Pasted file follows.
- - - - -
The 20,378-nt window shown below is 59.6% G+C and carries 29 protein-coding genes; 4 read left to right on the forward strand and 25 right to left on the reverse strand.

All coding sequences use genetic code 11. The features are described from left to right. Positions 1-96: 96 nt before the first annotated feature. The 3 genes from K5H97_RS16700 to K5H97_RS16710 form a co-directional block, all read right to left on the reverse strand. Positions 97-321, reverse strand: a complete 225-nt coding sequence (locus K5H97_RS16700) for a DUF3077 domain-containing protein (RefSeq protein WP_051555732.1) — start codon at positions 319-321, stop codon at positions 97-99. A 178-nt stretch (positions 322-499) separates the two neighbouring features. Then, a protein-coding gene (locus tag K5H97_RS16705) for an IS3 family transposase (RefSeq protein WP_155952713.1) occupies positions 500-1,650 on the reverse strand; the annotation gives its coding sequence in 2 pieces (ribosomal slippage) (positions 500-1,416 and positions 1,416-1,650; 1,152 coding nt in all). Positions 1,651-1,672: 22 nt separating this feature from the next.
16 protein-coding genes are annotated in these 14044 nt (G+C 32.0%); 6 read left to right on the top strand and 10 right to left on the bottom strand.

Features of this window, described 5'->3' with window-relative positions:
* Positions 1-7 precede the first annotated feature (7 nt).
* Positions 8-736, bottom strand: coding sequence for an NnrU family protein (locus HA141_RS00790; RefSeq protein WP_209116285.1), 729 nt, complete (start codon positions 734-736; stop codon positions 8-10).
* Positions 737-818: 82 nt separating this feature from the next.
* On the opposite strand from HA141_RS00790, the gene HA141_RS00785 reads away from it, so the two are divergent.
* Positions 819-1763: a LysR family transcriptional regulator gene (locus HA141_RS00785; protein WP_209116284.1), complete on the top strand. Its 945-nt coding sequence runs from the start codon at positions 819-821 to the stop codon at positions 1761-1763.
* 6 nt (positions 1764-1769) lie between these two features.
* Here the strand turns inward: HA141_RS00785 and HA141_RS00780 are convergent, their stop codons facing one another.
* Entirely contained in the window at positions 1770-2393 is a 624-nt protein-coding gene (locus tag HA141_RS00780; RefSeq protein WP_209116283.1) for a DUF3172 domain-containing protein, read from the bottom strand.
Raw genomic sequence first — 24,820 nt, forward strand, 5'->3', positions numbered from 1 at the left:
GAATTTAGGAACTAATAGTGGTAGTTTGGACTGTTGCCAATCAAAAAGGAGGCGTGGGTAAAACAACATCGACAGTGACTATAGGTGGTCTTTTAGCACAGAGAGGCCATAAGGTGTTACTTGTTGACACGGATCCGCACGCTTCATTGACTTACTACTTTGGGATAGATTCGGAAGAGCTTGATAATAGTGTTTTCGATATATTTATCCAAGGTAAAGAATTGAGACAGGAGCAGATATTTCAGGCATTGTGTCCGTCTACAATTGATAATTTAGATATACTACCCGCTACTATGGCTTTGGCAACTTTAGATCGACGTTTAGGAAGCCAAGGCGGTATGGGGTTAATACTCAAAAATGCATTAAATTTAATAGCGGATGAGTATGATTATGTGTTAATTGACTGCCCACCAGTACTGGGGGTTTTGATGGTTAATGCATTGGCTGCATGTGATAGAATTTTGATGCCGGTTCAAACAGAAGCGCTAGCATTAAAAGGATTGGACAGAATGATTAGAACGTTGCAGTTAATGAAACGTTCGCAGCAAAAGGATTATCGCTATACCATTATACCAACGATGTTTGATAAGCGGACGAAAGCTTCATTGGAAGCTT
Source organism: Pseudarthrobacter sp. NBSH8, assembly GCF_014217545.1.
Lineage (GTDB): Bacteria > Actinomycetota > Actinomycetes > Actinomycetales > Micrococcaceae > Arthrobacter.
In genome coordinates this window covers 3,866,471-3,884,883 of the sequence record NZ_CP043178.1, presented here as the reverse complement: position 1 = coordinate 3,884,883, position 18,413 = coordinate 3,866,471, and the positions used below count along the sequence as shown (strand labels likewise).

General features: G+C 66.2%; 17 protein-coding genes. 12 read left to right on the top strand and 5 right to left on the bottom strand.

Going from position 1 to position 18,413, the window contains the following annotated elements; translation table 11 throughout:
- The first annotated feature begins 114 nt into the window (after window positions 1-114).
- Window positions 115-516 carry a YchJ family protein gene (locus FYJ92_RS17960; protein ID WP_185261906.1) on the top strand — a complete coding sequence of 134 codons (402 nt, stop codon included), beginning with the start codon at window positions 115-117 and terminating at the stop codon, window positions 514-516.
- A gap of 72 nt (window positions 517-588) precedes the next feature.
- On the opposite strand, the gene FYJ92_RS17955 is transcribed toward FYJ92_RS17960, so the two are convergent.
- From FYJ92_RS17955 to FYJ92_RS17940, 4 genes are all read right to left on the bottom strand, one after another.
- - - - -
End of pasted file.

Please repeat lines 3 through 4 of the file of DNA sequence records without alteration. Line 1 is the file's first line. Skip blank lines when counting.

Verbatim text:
16 protein-coding genes are annotated in these 14044 nt (G+C 32.0%); 6 read left to right on the top strand and 10 right to left on the bottom strand.

Features of this window, described 5'->3' with window-relative positions: